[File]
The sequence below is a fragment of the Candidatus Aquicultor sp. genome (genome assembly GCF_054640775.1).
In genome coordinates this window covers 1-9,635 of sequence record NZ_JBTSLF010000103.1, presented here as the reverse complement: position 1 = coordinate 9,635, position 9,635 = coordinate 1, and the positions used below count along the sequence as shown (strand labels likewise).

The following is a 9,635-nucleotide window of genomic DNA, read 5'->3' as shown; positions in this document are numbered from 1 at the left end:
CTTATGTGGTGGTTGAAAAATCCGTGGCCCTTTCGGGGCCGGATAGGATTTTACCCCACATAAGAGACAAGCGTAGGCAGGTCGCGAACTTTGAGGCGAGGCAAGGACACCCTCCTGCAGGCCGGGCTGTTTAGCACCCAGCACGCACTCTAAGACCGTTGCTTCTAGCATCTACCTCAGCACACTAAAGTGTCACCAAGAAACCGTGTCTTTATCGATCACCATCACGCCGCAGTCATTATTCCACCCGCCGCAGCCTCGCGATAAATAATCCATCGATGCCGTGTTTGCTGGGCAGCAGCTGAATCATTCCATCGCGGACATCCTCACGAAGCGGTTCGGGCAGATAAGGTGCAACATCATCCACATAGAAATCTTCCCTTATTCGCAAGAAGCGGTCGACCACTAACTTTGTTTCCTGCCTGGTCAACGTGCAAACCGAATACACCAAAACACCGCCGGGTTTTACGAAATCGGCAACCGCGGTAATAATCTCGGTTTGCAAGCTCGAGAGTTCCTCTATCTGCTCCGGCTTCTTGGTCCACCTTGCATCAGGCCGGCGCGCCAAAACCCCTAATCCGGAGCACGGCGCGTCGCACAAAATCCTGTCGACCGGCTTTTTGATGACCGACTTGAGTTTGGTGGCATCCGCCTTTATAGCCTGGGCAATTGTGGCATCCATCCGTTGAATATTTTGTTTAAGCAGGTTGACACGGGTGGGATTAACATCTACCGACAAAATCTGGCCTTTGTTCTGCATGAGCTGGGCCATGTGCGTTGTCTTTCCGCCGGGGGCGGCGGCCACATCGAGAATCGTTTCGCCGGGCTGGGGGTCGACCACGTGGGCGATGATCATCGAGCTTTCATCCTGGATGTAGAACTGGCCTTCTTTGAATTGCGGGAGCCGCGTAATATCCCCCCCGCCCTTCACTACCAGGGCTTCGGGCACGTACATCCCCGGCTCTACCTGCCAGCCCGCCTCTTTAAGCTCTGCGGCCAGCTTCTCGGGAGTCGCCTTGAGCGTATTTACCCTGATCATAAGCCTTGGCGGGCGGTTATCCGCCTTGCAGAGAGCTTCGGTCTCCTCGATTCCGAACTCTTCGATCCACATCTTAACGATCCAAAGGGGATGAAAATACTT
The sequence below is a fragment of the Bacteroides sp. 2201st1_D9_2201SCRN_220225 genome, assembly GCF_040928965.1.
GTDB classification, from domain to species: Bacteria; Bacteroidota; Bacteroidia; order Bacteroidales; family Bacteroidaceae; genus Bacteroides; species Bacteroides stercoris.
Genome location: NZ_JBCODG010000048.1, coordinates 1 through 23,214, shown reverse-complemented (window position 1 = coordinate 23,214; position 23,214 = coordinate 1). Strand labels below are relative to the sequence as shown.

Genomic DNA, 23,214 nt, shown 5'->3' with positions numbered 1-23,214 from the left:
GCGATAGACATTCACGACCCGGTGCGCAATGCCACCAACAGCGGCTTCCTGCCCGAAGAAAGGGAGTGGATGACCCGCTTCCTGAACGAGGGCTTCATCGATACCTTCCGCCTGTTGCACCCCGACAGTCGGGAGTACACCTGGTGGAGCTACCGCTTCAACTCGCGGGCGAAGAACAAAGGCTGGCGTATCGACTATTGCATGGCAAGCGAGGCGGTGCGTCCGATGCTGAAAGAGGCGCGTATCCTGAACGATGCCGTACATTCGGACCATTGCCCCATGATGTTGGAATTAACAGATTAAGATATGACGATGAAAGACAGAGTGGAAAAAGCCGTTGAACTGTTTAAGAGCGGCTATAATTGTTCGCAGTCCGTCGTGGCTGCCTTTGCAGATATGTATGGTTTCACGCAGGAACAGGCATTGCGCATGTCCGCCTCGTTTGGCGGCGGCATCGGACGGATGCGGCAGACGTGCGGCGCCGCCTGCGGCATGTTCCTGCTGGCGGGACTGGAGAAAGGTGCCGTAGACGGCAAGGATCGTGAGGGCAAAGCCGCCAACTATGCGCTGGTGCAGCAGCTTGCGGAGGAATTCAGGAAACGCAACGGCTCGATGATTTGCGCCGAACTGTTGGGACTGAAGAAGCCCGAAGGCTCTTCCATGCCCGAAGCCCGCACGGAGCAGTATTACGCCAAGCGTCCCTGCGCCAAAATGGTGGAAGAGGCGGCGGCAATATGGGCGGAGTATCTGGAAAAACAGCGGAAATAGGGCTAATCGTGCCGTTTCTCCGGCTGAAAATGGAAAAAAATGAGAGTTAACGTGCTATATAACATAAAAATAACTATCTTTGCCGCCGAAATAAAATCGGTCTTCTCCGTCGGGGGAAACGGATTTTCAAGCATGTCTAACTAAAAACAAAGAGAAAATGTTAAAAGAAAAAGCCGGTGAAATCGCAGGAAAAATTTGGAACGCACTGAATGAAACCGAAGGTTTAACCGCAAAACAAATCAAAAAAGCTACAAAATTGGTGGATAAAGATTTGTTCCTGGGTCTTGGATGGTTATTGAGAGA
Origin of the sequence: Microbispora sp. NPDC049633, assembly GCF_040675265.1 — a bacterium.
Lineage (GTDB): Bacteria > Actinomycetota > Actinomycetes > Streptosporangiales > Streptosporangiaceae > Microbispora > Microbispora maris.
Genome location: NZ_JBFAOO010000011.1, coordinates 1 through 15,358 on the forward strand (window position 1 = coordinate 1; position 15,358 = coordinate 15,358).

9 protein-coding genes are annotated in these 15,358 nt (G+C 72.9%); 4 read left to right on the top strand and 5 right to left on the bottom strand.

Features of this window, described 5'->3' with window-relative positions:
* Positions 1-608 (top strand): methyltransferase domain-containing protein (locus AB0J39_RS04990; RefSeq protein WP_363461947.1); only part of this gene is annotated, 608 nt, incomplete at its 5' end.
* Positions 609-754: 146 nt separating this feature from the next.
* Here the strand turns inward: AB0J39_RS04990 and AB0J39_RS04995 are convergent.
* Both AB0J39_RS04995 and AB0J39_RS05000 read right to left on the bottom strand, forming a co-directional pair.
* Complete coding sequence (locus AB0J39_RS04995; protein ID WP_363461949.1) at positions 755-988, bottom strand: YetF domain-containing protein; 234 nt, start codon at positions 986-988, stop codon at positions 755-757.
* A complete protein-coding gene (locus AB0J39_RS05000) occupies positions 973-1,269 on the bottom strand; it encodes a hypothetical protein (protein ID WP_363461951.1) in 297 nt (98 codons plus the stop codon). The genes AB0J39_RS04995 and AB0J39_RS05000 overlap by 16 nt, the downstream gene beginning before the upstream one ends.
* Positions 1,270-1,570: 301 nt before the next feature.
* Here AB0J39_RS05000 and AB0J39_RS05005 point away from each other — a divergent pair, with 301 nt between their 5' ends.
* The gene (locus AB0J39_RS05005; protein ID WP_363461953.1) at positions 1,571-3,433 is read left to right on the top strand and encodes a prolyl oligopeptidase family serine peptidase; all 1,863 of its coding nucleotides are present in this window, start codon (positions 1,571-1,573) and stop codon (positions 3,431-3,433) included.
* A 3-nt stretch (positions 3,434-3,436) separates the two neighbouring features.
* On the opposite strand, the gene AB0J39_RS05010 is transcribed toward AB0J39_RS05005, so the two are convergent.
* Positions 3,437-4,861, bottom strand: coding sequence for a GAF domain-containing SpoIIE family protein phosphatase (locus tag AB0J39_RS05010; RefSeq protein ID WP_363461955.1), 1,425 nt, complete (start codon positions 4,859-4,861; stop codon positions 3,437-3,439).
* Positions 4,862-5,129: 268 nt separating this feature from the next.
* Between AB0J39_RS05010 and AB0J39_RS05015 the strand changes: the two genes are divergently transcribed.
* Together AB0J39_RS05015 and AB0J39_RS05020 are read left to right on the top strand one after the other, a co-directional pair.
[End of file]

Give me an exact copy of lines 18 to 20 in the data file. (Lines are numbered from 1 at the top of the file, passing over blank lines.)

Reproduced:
* Both AB0J39_RS04995 and AB0J39_RS05000 read right to left on the bottom strand, forming a co-directional pair.
* Complete coding sequence (locus AB0J39_RS04995; protein ID WP_363461949.1) at positions 755-988, bottom strand: YetF domain-containing protein; 234 nt, start codon at positions 986-988, stop codon at positions 755-757.
* A complete protein-coding gene (locus AB0J39_RS05000) occupies positions 973-1,269 on the bottom strand; it encodes a hypothetical protein (protein ID WP_363461951.1) in 297 nt (98 codons plus the stop codon). The genes AB0J39_RS04995 and AB0J39_RS05000 overlap by 16 nt, the downstream gene beginning before the upstream one ends.